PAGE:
- Focus on local solutions and financial sustainability
- Adhere to the ‘do no harm’ principles
FIVE THEMATIC WORKING AREAS
The GPA is categorized in five thematic working areas that address current challenges and barriers to achieving access to sustainable energy for displaced people. The thematic working areas are Planning and Coordination; Policy, Advocacy and Host Community Resilience; Innovative Finance and Funding; Technical Expertise and Capacity Building; and Data, Research and Evidence. Working groups around each of these thematic areas are facilitated by experts of the GPA Steering Group.
GPA Support Structure
The GPA Framework is to be delivered by:
- The Steering Group, which provides strategic leadership, direction to the GPA.
- The Coordination Unit, which provides day-to-day support to the Steering Group, task forces, Clean Energy Challenge, Humanitarian Energy Exchange Network, and coordinates the activities of the GPA.
- The Working Groups or Task Force, who develop and deliver, in their own capacity, the activities of the Work Plan across the five thematic Working Areas.
- The Clean Energy Challenge, which is a key campaign for meeting SDG7 in displacement settings by 2030, co-led by UNHCR and UNITAR as the GPA Coordination Unit and contributing to achieve the goals set out in the GPA Framework document.
- Humanitarian Energy Exchange Network, which integrated Safe Access to Fuel and Energy (SAFE) Working Group into the GPA to allow coordination between humanitarian agencies working on energy projects in displacement settings.
GET INVOLVED → WANT TO CONTRIBUTE?
Seeking partners with financial, political and technical support available to contribute to improving energy access for displaced and host communities.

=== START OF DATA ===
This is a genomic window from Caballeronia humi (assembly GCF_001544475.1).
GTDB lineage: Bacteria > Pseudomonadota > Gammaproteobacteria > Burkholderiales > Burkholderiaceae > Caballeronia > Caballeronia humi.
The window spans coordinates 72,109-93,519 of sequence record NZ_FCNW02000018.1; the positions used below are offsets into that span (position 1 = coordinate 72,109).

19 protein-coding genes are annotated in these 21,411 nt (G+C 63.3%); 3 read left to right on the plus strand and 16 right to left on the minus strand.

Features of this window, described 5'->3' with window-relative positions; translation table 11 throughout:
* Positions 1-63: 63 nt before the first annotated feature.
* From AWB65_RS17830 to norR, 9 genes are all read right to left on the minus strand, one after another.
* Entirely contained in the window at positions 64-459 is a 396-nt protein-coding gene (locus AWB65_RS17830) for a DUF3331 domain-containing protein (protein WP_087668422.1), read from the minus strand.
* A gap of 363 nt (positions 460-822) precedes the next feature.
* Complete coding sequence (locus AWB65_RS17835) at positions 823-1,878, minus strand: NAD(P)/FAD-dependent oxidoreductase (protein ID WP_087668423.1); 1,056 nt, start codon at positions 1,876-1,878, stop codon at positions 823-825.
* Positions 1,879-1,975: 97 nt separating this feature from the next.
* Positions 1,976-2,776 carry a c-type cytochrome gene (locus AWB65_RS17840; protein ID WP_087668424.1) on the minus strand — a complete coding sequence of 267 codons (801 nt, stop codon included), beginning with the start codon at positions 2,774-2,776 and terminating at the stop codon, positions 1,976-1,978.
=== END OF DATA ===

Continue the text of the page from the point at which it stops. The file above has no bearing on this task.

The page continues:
- Express support available for Humanitarian Energy: contact the GPA Coordination Unit with resources or support available, and fill in contributors page on the GPA website.
- Pledge support to the Clean Energy Challenge and Global Refugee Forum: The Clean Energy Challenge was launched at the 2019 Global Refugee Forum as a global campaign to increase support to energy access in displacement situations. You can update an existing pledge or make a new pledge to offer concrete financial, political, or technical resources available, to be featured on the Global Refugee Forum Pledging Dashboard. These will be followed up on by UNHCR and partners to support implementation of the Global Compact on Refugees in the area of clean energy and infrastructure.
- Share and learn about good practices: Submit a good practice that supports displaced and host communities to GRF platform.
STEERING GROUP AND SUPPORT
The GPA is steered by a group of UN and international organizations consisting of the UNITAR, UNHCR, IOM, GIZ, WFP, FAO, UNEP, UNDP, Chatham House, Practical Action, Clean Cooking Alliance, Mercy Corps, Sustainable Energy for All, SNV, Lifeline Fund, and MECS. The GPA Coordination Unit is hosted by the United Nations Institute for Training and Research (UNITAR) and kindly supported by the Federal Foreign Office of Germany, the Norway, NORCAP and MECS.